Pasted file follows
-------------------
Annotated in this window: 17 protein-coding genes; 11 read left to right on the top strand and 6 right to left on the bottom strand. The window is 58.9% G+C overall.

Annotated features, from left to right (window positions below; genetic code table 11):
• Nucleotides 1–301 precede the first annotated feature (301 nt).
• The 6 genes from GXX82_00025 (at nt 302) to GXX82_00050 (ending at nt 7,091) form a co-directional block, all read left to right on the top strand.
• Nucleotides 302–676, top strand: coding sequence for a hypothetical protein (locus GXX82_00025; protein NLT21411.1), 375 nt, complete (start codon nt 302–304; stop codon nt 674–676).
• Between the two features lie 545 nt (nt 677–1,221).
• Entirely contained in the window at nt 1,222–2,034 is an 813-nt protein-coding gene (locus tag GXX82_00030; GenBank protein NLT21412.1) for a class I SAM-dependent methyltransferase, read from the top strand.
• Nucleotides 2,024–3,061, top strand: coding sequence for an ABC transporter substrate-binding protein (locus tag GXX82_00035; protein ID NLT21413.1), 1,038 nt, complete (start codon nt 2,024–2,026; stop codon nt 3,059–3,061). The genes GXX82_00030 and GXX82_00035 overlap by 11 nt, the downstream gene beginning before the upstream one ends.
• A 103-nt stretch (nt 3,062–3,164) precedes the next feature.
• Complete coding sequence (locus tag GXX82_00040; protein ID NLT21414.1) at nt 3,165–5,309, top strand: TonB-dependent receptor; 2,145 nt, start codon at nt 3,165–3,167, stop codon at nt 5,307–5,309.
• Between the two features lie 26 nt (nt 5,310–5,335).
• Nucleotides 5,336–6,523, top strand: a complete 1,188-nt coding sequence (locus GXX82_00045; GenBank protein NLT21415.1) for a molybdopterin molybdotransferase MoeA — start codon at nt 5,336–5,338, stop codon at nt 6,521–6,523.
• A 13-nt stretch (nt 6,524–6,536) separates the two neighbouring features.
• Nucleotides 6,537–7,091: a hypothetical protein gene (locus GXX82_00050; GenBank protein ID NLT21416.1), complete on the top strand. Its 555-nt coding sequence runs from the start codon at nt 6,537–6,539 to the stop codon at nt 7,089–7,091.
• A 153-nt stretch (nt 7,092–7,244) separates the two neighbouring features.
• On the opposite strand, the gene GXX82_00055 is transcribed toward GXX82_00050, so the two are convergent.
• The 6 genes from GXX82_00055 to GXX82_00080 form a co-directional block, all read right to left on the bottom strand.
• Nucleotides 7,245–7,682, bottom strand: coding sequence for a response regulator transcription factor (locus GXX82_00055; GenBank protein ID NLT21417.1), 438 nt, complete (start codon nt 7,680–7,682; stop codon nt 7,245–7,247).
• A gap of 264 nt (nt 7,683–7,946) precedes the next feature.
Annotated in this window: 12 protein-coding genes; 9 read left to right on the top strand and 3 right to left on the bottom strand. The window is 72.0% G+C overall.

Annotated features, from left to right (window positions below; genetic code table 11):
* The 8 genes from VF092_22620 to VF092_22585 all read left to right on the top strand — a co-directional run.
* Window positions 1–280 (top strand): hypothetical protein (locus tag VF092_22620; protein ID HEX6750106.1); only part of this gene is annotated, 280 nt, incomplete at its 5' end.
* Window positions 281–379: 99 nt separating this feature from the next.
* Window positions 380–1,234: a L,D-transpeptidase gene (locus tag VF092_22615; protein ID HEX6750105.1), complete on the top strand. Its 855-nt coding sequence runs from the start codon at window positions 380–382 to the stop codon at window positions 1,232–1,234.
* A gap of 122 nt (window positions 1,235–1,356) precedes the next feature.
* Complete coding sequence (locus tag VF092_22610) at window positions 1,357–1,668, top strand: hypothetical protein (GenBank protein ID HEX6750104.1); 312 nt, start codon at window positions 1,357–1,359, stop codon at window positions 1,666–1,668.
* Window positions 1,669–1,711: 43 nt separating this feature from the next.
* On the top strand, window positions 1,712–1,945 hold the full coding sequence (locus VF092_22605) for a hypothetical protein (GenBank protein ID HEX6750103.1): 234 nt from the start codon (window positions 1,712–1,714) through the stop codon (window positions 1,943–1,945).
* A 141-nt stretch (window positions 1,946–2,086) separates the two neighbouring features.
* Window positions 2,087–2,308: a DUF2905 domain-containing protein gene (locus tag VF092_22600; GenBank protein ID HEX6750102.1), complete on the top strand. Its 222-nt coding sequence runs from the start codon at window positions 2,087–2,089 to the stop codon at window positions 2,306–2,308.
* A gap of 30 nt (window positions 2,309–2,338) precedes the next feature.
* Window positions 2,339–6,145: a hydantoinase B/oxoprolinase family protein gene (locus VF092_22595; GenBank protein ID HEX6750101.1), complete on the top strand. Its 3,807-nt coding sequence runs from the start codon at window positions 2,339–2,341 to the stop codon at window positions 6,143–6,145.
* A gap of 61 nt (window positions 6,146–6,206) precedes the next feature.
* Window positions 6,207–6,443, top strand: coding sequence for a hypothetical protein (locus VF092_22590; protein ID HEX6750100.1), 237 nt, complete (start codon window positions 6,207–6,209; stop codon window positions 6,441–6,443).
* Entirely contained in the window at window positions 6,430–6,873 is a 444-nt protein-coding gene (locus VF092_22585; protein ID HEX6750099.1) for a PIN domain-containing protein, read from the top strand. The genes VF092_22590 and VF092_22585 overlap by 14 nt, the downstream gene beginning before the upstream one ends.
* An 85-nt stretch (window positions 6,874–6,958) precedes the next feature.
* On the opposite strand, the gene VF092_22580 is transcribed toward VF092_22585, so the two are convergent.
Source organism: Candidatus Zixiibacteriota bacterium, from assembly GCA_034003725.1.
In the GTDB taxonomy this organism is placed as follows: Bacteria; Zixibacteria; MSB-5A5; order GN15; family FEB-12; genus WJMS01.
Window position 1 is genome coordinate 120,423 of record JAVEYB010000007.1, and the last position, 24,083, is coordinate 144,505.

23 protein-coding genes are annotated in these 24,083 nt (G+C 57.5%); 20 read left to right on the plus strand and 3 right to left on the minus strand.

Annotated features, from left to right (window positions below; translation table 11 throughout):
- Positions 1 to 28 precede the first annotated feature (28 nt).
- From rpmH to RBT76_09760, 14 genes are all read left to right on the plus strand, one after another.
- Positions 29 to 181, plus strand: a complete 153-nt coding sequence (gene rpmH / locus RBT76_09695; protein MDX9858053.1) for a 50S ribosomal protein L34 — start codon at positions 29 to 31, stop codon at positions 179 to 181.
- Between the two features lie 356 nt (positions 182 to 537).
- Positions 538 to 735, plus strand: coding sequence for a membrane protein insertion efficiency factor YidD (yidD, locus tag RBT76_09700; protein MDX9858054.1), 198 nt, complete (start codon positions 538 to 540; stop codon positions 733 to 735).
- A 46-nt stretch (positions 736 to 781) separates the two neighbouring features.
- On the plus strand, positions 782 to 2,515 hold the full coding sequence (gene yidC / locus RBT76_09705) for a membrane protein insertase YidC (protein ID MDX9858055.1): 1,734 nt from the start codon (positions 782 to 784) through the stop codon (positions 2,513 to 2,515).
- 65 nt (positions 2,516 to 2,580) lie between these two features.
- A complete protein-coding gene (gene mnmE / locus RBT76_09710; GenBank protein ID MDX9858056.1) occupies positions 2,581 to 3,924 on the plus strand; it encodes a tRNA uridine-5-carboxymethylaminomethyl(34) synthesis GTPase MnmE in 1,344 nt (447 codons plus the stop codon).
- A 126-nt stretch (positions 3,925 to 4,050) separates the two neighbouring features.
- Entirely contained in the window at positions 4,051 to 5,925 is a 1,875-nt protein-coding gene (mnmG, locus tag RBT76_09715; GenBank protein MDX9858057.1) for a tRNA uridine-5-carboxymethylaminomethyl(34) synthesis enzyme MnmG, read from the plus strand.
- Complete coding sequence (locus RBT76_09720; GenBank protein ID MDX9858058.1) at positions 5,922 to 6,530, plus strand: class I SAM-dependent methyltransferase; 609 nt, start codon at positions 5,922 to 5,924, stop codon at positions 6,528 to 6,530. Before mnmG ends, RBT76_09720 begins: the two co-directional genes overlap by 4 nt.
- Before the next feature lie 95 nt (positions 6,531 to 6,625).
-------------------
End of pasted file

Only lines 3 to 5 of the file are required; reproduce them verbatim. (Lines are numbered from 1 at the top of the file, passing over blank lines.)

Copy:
• Nucleotides 1–301 precede the first annotated feature (301 nt).
• The 6 genes from GXX82_00025 (at nt 302) to GXX82_00050 (ending at nt 7,091) form a co-directional block, all read left to right on the top strand.
• Nucleotides 302–676, top strand: coding sequence for a hypothetical protein (locus GXX82_00025; protein NLT21411.1), 375 nt, complete (start codon nt 302–304; stop codon nt 674–676).